Americans are bombarded with information about the harm and risk of e-cigarette use—much of which is confusing or conflicting. This is because the e-cigarette debate has become fractured and polarized, resulting in mixed messages from public health organizations, media and government agencies. In light of this, if adults are going to be able to make informed decision about e-cigarettes, it is imperative that public health messaging must accurately portray not only absolute but also relative harm.
In a recently released study, Jidong Huang et al. investigate how the perceived risk from using e-cigarettes, relative to combustible cigarettes, has changed among adults in the United States. In doing so, the authors evaluated overall trends and assessed changes in perception of harm based on the participant’s history of smoking and vaping.
Using Health Information Trends Survey (HINTS) data, the researchers found that in 2012, about 50.1 percent of adults surveyed correctly believed e-cigarettes were less harmful than combustible cigarettes, 46.4 percent perceived the two products to be equally harmful and 2.8 percent believed e-cigarettes were more harmful.
However, from 2012 on, the authors noted significant changes in perception. For example, by 2014, the proportion of adults who perceived e-cigarettes and combustible cigarettes to be equally harmful had surpassed the proportion that perceived them as less harmful. Moreover, the proportion who believed e-cigarettes were more harmful than combustible cigarettes was beginning to increase. By 2017 (the study’s most recent year of data), only 34.5 percent of adults perceived e-cigarettes as less harmful than combustible cigarettes, while 9.9 (roughly a 7 percent increase from 2012) perceived them to be more harmful. The percentage of adults who perceived the products to be equally harmful also increased to a high of 55.6 percent.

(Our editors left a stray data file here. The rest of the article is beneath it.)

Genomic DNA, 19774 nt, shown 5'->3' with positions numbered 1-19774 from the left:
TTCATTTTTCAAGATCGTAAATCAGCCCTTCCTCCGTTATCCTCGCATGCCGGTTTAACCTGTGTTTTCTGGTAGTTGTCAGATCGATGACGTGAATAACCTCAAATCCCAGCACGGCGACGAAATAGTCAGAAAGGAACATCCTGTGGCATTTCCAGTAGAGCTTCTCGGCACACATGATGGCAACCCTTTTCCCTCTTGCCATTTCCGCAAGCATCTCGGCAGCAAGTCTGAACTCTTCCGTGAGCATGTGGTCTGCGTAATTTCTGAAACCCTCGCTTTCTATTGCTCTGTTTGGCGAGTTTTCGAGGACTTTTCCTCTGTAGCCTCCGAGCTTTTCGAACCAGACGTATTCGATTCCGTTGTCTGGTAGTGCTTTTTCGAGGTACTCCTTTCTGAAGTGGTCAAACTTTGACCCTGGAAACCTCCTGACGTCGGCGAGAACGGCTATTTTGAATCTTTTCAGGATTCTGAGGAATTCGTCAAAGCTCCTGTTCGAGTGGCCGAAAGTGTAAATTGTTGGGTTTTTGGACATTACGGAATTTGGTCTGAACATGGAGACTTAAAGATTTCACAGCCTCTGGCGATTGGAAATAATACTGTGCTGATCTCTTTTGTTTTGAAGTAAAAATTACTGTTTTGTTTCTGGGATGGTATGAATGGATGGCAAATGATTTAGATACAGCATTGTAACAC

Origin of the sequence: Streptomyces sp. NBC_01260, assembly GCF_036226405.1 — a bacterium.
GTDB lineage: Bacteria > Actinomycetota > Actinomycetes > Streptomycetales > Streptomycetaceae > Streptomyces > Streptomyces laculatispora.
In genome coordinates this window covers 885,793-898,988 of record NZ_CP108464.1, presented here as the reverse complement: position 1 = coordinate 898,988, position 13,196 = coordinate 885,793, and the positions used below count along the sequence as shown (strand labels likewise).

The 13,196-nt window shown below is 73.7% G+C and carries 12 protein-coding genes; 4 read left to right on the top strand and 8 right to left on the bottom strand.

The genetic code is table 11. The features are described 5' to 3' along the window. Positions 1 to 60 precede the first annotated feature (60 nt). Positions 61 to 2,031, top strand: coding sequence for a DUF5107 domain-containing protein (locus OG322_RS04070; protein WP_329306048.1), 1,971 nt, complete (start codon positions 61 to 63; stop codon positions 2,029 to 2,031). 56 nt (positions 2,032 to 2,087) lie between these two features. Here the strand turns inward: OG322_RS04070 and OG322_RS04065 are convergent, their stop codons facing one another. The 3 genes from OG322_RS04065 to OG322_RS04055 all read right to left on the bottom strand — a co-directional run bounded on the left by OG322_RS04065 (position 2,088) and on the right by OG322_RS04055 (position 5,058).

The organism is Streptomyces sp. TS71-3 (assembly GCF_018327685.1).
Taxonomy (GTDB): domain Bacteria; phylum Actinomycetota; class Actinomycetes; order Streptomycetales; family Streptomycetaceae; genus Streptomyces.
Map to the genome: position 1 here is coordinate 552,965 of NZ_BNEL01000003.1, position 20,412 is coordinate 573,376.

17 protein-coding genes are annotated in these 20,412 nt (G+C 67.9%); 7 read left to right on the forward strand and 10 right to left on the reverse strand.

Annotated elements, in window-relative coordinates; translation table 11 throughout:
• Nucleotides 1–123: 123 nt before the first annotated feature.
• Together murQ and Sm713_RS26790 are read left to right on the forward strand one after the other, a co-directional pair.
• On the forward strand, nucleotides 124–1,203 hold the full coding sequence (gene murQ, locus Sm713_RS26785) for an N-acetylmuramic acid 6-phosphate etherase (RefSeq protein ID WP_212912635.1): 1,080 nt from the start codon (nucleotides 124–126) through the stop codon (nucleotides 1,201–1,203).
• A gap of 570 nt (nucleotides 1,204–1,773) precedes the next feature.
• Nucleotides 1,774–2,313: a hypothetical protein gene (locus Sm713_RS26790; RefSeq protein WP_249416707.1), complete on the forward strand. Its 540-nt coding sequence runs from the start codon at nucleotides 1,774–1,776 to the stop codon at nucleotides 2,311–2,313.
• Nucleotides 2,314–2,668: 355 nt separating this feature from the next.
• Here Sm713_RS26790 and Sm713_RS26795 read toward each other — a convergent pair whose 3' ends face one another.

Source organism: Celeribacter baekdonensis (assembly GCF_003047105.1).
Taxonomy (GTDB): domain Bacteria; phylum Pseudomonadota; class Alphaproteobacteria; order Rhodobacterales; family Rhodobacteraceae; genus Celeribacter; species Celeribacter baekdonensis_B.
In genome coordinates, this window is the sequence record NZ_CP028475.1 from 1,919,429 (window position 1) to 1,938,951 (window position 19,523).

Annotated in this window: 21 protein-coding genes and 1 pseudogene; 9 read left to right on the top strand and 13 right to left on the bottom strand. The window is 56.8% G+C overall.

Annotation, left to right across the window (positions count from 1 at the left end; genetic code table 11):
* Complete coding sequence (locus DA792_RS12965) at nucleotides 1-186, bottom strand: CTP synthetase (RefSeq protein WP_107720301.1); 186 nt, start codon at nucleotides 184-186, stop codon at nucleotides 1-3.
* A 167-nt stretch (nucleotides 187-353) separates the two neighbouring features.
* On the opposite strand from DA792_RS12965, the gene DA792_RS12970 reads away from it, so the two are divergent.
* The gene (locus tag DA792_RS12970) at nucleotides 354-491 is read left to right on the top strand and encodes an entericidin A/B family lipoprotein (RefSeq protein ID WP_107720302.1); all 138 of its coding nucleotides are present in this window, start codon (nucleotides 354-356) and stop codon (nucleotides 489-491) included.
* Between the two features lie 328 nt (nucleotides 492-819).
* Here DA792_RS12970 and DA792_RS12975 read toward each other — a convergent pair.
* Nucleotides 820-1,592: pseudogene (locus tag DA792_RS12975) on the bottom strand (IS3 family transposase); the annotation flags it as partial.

Because the HINTS survey upon which their dataset relied did not provide an option for participants who had no clear perception of the harm of e-cigarettes relative to combustible ones, Huang et al. also analyzed an additional dataset that did offer this response. While data from the Tobacco Products and Risk Perception Survey (TPRPS) and the HINTS data showed similar trends in change of perception, the TPRPS data also showed a sharp decline in the proportion of adults who reported not knowing how the relative harms of these two tobacco products compared. This means that, over time, more adults have formed opinions about the relative harm of e-cigarettes, but this increased awareness is of little benefit if the information upon which they base their opinions is incorrect.